School Board Gets a List of Possible Superintendent Candidates
by: Laurie Johnson, July 2, 2009 3:07:47 pm
Current HISD Superintendent Abe Saavedra is a short-timer. He's scheduled to leave the district in August, right as the new school year starts.
HISD Board Member Greg Meyers says a search firm hired to find a replacement narrowed down a list of candidates from more than 100 to about 20 names.
"At our next board meeting my understanding is there's going to be a long list. At that point we'll determine — the board will determine — what we want to do in terms of the amount of candidates that we want to interview, do we want to interview all of them, do we want to weed out some, can we weed out some amongst the nine of us."
The district held a series of townhall-style meetings to determine what kind of person the public thinks should be hired. Board Member Diana Davila says they've put together a specific profile of the ideal candidate.
"Someone that's going to be able to reach out to the communities in every sector, someone that's going to be able to motivate our staff and someone that's going to be able to manage a $1.5 billion budget."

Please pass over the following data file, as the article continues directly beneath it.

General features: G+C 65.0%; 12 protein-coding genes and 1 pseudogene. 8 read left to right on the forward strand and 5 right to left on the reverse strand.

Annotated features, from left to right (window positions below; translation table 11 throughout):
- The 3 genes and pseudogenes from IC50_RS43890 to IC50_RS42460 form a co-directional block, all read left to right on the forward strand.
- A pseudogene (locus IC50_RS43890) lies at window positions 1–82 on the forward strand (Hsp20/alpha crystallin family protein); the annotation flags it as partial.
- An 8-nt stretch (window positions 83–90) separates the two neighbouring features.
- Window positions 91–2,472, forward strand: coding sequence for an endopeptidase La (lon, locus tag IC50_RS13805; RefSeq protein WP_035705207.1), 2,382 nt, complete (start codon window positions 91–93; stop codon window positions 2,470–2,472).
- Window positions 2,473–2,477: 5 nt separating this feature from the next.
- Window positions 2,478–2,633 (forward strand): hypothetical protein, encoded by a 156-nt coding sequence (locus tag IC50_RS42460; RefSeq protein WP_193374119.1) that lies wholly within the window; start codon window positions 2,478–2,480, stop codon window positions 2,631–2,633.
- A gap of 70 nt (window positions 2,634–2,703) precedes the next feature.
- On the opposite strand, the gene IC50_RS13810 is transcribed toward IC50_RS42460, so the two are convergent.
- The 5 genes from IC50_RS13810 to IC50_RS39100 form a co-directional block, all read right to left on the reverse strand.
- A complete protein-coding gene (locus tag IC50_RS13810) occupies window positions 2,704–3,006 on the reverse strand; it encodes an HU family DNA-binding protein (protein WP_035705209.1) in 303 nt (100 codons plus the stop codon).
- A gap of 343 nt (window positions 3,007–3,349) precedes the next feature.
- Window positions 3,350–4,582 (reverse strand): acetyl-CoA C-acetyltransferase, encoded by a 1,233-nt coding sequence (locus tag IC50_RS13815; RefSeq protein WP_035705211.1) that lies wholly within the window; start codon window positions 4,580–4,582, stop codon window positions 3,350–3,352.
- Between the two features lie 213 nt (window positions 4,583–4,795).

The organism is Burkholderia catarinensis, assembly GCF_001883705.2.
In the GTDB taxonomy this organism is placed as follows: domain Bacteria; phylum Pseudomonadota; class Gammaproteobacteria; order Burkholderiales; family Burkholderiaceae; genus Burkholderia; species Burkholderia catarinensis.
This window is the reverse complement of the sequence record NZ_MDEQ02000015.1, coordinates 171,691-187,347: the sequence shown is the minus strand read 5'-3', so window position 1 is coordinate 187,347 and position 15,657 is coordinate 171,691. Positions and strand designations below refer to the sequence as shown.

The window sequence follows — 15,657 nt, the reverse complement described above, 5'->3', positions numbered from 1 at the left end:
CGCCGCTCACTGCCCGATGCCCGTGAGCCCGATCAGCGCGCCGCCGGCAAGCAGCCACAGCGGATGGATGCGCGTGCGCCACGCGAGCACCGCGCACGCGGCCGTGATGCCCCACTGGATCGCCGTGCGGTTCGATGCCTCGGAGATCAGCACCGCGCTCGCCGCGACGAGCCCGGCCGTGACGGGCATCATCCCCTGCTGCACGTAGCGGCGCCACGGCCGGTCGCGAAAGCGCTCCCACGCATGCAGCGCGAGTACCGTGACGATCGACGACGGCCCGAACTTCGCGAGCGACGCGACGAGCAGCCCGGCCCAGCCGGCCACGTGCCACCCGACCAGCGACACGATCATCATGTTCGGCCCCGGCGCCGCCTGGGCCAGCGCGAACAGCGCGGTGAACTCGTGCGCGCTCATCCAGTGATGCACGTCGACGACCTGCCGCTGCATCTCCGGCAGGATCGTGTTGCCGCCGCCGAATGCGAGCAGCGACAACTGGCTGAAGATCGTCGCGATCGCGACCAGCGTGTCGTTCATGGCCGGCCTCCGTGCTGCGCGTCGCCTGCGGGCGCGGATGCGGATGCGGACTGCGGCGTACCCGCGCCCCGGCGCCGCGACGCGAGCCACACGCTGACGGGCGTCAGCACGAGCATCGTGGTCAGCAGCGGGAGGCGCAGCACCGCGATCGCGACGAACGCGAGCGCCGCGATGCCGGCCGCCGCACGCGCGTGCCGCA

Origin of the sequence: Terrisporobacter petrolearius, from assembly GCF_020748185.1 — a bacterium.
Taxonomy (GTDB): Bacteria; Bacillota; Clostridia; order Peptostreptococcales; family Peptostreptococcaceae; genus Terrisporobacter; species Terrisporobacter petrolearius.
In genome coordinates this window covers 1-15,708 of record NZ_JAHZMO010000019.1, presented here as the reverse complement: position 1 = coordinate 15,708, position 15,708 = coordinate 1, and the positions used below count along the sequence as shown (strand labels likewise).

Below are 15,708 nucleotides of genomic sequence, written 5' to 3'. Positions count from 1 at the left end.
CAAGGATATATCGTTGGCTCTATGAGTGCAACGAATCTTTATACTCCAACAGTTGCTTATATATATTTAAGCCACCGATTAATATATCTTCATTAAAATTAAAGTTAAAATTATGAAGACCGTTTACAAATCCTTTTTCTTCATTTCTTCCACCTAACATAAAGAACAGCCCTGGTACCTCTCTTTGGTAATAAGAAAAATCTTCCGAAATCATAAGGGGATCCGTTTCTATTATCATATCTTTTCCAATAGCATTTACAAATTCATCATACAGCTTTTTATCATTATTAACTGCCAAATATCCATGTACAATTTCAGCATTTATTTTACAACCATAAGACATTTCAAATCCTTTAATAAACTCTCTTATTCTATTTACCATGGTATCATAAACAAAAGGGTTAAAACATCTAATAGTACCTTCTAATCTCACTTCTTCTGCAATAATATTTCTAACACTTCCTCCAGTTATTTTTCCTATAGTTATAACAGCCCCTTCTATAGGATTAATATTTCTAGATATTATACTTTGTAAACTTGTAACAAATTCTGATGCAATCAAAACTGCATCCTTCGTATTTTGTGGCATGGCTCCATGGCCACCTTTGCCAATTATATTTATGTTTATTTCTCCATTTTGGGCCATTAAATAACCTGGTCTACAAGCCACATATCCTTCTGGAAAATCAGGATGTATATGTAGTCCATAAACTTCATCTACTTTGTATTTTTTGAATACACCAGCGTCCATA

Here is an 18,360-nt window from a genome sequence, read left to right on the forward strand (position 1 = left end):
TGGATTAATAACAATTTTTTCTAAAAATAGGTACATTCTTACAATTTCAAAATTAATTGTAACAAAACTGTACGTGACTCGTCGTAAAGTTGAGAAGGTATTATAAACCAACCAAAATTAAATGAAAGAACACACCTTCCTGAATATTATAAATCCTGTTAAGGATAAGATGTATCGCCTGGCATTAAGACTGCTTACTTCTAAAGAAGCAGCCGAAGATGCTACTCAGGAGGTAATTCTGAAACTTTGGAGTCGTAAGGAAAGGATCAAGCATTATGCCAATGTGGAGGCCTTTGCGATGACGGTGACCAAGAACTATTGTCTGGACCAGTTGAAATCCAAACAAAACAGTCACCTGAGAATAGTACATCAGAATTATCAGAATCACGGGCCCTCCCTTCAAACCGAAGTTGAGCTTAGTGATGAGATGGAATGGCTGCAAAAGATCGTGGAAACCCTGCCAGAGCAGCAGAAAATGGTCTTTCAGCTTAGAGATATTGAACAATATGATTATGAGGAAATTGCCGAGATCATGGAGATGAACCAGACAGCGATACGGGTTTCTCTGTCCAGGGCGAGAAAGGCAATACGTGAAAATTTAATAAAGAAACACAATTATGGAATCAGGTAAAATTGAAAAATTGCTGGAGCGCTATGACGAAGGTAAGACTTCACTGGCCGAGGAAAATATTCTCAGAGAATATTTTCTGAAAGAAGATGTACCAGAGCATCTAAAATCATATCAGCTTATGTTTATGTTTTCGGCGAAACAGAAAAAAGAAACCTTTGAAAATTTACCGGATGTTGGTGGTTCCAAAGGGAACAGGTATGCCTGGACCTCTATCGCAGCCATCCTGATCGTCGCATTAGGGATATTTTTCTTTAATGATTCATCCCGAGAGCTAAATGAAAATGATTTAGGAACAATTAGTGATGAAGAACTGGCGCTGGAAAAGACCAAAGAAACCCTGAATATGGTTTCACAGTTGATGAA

In addition to managing that $1.5 billion budget, the new superintendent will also be responsible for 15,000 employees and 200,000 school kids. Meyers says that's why they're looking at candidates with a broad range of experience, not limited to those with a background in the education sector.
"I think we've seen pluses and minuses on — around the country. There's been examples where business people have been hired, there's been examples where governmental people have been hired. And I think you can point to positives and negatives of each. I think it honestly comes down to the individual."
Although they already have a narrowed down list of candidates, board members say they're still accepting applications.
They've set a goal of naming a new superintendent by the start of the school year. But Meyers says the priority is finding the right person, no matter how long that takes.
Laurie Johnson. KUHF-Houston Public Radio News.